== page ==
A similar defect was observed in glucokinase-deficient maturity-onset diabetes of the young (MODY)-2 patients (38), in whom the impaired hepatic glucokinase activity is held responsible for the reduction in the contribution of glucose (the direct pathway) to hepatic glycogen synthesis (38). Of note, in the present study, the relative contribution of the direct pathway was unchanged in type 2 diabetic patients after the meal as well as during the clamp test. Previously, lower contributions of the direct pathway were reported (15,39), which could be due to the metabolic characteristics of these type 2 diabetic patients (higher HbA1c and BMI) and lower insulin-to-glucagon ratios compared with the present study. In agreement with previous studies (18,19), type 2 diabetic patients also exhibited decreased net glycogenolysis and increased contribution of gluconeogenesis to glucose production during the postabsorptive period.
It is well known that EGP correlates with the degree of hyperglycemia after overnight fasting (4–8). Here we report that EGP of type 2 diabetic patients is also increased in the afternoon after a standardized breakfast and lunch, which is in contrast to normalized rates of EGP of type 2 diabetic patients after prolonged fasting (8). After dinner, EGP was rapidly suppressed in both groups but remained ∼0.3 mg · kg−1 · min−1 higher during the first 3 h in type 2 diabetic patients, i.e., the maximum suppression of EGP occurs later in type 2 diabetic patients, providing for an additional ∼5 g glucose released into the circulation, thus also contributing to postprandial hyperglycemia. This time course of EGP suppression is similar to previous reports (6,10,29). Earlier studies, first describing higher rates of postprandial EGP in type 2 diabetic patients (10–12), observed more pronounced defects of EGP suppression. These differences can probably be attributed to methodological uncertainties in the assessment of metabolite fluxes under rapidly changing conditions in the classic double-tracer approach, which can be reduced by the variable infusion double-tracer technique (27,29,40).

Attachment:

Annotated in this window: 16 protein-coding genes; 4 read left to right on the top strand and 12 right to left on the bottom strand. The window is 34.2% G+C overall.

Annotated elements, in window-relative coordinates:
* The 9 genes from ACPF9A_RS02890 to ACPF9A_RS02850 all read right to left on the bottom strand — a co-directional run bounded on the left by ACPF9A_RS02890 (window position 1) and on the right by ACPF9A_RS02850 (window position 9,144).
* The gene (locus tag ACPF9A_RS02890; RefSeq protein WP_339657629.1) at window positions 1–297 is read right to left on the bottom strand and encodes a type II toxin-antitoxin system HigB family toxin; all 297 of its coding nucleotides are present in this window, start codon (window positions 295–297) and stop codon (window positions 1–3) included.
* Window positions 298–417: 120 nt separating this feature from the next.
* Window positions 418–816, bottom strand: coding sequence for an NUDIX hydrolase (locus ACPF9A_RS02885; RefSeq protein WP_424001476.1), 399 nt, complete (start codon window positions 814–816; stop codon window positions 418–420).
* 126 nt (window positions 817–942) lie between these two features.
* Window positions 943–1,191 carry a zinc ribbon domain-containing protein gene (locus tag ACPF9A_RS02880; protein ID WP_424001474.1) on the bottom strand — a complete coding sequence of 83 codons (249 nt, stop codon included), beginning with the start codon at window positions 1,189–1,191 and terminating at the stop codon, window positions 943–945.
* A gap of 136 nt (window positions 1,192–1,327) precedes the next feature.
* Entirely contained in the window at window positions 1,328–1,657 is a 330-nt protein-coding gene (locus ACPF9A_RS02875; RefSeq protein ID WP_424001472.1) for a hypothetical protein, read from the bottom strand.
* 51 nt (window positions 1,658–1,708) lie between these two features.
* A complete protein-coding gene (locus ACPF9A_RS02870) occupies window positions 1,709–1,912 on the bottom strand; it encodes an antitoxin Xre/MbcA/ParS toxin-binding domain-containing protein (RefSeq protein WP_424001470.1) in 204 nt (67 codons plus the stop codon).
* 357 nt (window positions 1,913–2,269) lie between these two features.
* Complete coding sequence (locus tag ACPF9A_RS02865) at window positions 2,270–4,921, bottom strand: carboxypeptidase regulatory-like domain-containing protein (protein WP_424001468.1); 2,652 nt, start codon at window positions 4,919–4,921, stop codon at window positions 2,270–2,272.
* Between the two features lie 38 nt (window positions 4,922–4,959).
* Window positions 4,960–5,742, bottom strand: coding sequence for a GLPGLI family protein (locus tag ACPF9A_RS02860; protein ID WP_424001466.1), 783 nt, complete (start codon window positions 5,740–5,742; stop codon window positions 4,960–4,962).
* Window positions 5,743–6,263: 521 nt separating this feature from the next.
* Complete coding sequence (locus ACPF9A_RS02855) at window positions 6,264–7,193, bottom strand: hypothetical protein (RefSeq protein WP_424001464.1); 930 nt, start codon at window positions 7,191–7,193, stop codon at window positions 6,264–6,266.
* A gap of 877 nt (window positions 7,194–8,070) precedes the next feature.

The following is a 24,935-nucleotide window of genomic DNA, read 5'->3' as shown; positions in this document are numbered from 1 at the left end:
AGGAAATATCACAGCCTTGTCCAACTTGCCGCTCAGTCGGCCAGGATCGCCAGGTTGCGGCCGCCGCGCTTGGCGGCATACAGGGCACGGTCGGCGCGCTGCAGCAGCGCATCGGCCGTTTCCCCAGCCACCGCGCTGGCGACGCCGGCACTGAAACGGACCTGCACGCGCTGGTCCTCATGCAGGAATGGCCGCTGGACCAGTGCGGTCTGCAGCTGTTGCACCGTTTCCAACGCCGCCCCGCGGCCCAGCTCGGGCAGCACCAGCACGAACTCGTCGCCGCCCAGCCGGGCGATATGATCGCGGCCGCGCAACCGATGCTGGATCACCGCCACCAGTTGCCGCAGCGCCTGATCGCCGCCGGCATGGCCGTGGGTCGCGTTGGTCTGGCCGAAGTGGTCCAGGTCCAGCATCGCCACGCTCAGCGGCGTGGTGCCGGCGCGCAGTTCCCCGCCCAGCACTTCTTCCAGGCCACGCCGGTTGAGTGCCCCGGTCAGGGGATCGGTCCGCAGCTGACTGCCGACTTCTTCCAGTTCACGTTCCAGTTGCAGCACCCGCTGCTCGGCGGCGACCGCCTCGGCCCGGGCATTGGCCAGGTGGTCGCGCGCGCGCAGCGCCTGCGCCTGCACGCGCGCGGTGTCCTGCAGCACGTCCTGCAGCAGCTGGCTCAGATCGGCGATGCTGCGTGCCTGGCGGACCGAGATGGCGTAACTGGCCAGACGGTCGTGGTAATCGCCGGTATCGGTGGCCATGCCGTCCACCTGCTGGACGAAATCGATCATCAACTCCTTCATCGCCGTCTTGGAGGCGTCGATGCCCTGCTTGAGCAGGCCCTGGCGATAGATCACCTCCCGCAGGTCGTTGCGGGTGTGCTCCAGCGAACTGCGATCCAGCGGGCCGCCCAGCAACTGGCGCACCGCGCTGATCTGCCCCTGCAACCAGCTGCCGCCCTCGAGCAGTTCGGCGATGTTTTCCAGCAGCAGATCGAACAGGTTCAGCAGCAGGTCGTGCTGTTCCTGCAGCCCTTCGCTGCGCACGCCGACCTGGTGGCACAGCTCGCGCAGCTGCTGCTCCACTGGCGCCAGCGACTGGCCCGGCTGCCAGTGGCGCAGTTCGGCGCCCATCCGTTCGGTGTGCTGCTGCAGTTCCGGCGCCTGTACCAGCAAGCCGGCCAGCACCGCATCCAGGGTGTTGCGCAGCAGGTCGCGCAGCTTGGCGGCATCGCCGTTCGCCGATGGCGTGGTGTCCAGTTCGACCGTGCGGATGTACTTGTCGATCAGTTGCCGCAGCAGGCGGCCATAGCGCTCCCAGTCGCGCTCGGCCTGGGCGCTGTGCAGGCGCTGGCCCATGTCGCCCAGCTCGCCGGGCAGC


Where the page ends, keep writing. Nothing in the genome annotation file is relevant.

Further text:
After meal ingestion, type 2 diabetic patients had lower plasma insulin but higher glucagon and FFA concentrations than CON, as previously reported (10–12,41). Increased plasma FFAs impair EGP suppression (42) and affect autoregulation of hepatic glucose metabolism (24). The molar portal vein insulin-to-glucagon ratio, as estimated from peripheral concentrations (43,44), was ∼50% lower after the meal in type 2 diabetic patients. Additionally to a possible impairment of hepatic insulin sensitivity, the lower insulin-to-glucagon ratio could have contributed to the decreased net glycogen synthesis (21,23) and EGP suppression (20,45). On the other hand, type 2 diabetic patients with markedly higher postprandial insulin secretion exhibit a comparable defect of EGP suppression (6). Thus, excessive postprandial hyperglycemia per se limited observed defects in hepatic glucose metabolism (46,47). Taken together, impaired net hepatic glycogen synthesis and insufficient EGP suppression resulted in decreased hepatic glucose uptake and increased amounts of glucose released into the circulation in type 2 diabetic patients.
Hyperglycemic-hyperinsulinemic clamp conditions.
The decreased net hepatic glycogen synthesis of type 2 diabetic patients after meal ingestion can result from two distinct mechanisms: 1) decreased VSyn and/or 2) simultaneously increased VOut (21,23,48). Previous reports demonstrated that hyperglycemia per se does not markedly stimulate net hepatic glycogen synthesis, even in young healthy men (21,23). In addition, hyperinsulinemia per se is capable of stimulating hepatic glucose uptake in humans to some extent (23,25), and stepwise increases in the portal vein insulin concentration during hyperglycemia lead to an insulin concentration–dependent increase in net hepatic glycogen synthesis (21). Thus, we assumed that combined hyperglycemia and hyperinsulinemia are required to substantially stimulate net hepatic glycogen synthesis in the presence of hypoglucagonemia.
To evaluate hepatic glucose metabolism independently of type 2 diabetes–associated alterations in postprandial metabolite and hormonal responses, glycogen metabolism, as well as rates of EGP and whole-body glucose disposal, were assessed under matched conditions of hyperglycemia, portal vein insulin-to-glucagon ratios, and similar plasma FFA concentrations.